Financial Globalization, Financial Crises, and the External Portfolio Structure of Emerging Markets
We study the short- and long-run effects of financial integration in emerging economies using a two-sector model with a collateral constraint on external debt and trading costs incurred by foreign investors. The probability of a financial crisis displays overshooting: It rises sharply initially and then falls sharply but remains positive in the long run. While equity holdings fall permanently, bond holdings initially fall but rise after the crisis probability peaks. Conversely, asset returns and asset prices first rise and then fall. These results are in line with the post-globalization dynamics observed in emerging markets, and the higher frequency of crises they displayed. Without financial frictions, the model yields a negligible fall in equity and a large increase in debt. The results also depend critically on supply-side effects of financial frictions affecting the price of nontradables and dividends from nontradables producers, and on strong precautionary savings incentives induced by the risk of financial crises.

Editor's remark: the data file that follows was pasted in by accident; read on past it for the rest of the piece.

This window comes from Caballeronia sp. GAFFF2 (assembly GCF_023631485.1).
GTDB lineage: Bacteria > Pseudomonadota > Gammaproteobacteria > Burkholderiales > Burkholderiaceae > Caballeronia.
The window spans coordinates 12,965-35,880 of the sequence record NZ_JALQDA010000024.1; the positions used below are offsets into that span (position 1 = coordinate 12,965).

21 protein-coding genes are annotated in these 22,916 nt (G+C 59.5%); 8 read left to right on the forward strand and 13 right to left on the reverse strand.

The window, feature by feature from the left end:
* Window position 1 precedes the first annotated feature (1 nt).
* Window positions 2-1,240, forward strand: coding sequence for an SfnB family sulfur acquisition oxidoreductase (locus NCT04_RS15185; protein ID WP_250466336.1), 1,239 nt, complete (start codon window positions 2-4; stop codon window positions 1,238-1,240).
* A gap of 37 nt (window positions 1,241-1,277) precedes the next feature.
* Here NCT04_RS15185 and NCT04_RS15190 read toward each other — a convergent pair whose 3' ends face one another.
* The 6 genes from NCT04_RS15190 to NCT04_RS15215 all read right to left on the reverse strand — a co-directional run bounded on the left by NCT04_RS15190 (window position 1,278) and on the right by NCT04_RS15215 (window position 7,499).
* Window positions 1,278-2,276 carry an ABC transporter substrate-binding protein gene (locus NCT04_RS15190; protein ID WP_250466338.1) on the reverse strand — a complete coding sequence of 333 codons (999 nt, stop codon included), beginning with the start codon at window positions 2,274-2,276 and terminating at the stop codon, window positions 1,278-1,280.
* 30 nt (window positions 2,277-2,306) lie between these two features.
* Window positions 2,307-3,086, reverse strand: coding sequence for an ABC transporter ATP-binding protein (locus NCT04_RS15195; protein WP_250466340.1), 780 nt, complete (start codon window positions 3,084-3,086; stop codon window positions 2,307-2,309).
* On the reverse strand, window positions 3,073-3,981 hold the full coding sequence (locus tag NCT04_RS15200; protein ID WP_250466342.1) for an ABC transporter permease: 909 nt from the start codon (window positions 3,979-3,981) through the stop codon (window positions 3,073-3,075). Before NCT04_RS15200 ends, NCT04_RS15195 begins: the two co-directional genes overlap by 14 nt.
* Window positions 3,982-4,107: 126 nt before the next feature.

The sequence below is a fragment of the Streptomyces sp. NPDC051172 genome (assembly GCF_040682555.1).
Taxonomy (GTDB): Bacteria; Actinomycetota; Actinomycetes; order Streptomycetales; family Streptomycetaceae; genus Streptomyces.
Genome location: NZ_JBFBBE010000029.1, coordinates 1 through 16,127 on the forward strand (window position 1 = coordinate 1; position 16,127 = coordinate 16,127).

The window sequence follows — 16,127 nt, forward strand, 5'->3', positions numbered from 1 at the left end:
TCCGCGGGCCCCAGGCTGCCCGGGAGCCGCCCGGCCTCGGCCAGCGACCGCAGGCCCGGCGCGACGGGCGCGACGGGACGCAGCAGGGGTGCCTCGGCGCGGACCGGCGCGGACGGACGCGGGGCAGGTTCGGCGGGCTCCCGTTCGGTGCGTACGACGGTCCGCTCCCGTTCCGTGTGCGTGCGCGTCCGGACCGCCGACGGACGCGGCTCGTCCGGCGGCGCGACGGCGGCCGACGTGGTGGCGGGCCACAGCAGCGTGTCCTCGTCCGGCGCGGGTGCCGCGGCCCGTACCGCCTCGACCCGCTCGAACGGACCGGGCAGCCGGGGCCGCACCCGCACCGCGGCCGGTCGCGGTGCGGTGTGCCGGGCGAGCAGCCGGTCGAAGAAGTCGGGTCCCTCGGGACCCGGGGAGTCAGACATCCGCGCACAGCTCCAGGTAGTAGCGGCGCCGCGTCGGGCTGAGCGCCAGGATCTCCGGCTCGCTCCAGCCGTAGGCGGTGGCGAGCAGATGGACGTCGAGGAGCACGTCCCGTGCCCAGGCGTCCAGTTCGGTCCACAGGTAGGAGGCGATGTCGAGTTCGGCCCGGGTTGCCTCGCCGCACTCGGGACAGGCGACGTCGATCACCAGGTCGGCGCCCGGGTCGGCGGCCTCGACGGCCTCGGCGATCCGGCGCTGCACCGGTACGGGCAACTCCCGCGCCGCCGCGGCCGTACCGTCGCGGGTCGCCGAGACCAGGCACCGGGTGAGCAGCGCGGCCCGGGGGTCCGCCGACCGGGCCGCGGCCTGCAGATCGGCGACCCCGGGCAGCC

We would like to thank two anonymous referees and the guest editor at the Scandinavian Journal of Economics, Gita Gopinath, for their helpful comments and suggestions. We also thank Gian Maria Milesi-Ferretti and Philip Lane for their dataset on foreign asset positions. The views expressed herein are those of the authors and do not necessarily reflect the views of the National Bureau of Economic Research.
Enrique G. Mendoza & Katherine A. Smith, 2014. "Financial Globalization, Financial Crises, and the External Portfolio Structure of Emerging Markets," Scandinavian Journal of Economics, Wiley Blackwell, vol. 116(1), pages 20-57, 01. citation courtesy of